By Dawn Krebs
FORT PIERCE - It's 2 p.m. on a sunny afternoon in June and a cool breeze from the Indian River Lagoon occasionally breaks through the warmth in Fort Pierce.
But even though it's officially summer, there are 16 students who are spending their days doing more than just relaxing.
One of them is Areen Williams, who won't be found by the pool or at the movies. She's busy filing and doing other administrative tasks at Fort Pierce City Hall. Areen, who is going into the 11th grade at Fort Pierce Central in August, is one of the 389 applicants who was hired to fill one of 16 positions in this year's eight-week summer work program.
"This is the second year of the program," said Tony Barnes, purchasing director for Fort Pierce and one of the organizers of the program. "Last year, we hired 12 and it was so successful we decided to do it again."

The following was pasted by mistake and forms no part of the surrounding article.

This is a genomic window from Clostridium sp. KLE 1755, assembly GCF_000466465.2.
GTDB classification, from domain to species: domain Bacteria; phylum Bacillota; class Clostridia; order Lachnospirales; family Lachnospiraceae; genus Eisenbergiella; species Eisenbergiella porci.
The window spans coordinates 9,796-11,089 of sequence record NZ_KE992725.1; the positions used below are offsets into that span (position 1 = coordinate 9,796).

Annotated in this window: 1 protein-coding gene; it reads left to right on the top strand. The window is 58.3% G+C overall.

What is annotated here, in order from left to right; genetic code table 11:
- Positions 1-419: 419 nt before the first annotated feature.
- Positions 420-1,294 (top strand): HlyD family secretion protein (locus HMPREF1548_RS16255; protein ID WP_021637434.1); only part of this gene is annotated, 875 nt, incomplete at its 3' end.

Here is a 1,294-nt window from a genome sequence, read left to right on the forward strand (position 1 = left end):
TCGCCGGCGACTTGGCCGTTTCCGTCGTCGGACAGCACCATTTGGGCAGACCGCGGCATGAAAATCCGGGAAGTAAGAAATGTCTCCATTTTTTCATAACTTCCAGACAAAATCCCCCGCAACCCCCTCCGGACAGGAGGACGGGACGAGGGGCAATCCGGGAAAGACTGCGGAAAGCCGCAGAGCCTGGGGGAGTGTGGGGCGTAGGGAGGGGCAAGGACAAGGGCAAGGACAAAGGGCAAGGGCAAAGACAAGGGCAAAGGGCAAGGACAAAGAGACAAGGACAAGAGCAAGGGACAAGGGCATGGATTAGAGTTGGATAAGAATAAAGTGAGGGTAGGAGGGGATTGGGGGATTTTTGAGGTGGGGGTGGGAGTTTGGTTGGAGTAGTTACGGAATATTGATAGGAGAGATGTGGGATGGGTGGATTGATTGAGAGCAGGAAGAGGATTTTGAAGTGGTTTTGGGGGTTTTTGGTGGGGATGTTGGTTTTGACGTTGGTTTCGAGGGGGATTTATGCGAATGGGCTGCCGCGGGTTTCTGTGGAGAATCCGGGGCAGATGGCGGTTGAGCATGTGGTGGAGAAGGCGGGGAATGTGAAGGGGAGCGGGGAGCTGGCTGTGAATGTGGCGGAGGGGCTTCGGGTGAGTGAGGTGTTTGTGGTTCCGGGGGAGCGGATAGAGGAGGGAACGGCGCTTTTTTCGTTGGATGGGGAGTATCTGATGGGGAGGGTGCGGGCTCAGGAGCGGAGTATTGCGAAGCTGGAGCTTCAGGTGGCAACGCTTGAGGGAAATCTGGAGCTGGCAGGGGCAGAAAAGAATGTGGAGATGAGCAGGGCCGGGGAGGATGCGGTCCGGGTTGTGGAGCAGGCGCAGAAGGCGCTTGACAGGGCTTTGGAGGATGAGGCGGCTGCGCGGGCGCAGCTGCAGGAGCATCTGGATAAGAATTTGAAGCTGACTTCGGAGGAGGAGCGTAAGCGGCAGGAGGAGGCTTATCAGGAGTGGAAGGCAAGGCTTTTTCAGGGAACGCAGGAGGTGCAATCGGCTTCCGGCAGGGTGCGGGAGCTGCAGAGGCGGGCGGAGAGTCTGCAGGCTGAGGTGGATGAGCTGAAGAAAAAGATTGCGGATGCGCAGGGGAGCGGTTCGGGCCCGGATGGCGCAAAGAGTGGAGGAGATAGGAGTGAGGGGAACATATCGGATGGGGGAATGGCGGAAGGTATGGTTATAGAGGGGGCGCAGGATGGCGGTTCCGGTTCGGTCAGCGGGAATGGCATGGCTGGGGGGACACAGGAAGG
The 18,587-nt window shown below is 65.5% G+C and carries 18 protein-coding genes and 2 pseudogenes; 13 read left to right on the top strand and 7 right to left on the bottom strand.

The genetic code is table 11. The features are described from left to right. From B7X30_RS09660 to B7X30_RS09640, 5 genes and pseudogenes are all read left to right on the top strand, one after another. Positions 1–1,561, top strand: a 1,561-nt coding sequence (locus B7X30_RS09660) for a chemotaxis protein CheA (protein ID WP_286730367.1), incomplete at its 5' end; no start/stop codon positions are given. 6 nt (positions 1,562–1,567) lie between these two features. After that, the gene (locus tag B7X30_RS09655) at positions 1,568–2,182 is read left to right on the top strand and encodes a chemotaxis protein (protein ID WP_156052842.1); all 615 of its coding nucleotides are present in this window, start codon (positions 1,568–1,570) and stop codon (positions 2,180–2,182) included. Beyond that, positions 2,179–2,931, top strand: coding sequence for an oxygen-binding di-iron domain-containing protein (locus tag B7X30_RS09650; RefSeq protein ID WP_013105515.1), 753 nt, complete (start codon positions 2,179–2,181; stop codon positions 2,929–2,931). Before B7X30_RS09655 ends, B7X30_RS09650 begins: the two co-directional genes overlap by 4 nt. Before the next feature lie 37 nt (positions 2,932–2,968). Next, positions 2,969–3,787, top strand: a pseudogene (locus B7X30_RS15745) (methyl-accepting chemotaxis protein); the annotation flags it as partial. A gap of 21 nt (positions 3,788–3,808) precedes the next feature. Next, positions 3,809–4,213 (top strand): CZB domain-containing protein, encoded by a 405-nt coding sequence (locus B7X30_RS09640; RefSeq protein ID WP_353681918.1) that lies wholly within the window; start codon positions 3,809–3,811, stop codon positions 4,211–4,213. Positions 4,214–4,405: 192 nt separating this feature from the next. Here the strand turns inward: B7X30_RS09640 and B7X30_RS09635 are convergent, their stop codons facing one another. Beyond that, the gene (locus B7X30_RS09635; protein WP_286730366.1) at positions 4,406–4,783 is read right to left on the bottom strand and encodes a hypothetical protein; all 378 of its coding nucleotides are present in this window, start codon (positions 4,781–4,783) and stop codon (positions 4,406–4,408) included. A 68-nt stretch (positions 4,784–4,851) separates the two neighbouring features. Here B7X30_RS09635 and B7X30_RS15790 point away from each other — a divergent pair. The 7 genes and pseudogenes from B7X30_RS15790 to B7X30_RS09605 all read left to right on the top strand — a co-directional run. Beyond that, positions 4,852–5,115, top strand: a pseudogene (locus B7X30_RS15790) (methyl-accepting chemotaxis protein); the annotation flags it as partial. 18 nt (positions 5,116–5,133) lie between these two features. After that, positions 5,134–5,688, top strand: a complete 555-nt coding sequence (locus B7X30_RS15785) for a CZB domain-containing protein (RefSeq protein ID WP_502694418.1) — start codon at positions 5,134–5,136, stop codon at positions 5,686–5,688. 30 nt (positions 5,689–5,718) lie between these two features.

Dakota Lawrence, an incoming 12th grader at Fort Pierce Westwood High School, works counseling younger children at the Fort Pierce Police Athletic League.
"I love it," she said of the program. "It's great working with the kids."
Every year, money is set aside in the city's budget to hire temporary workers over the summer, when a majority of city staff go on vacation. Last year, it was suggested the city use the money to hire young people to fulfill the same responsibilities, and the Summer Youth Employee Program was created. The students work full-time for $10 an hour for the internship.
"There are summer camps for the younger children, but nothing is really there for the young adults," Mr. Barnes said. "This program keeps them productive, and they can use the internship to guide what they want to do in the future."
Areen works in the finance department and is grateful for the opportunity.
"I was lucky to be part of the internship," she said. "My major is computer science, but I believe this will help my career."
A committee tried to match the students, ages 16 through 21, to their interests. The applicants are working in other departments such as public works, administration, the police department and the housing authority.
The hardest part, Mr. Barnes said, was limiting the selection to only 16 applicants.
"Each and every one was deserving," he said. "We hope to be able to open it up to more students next year."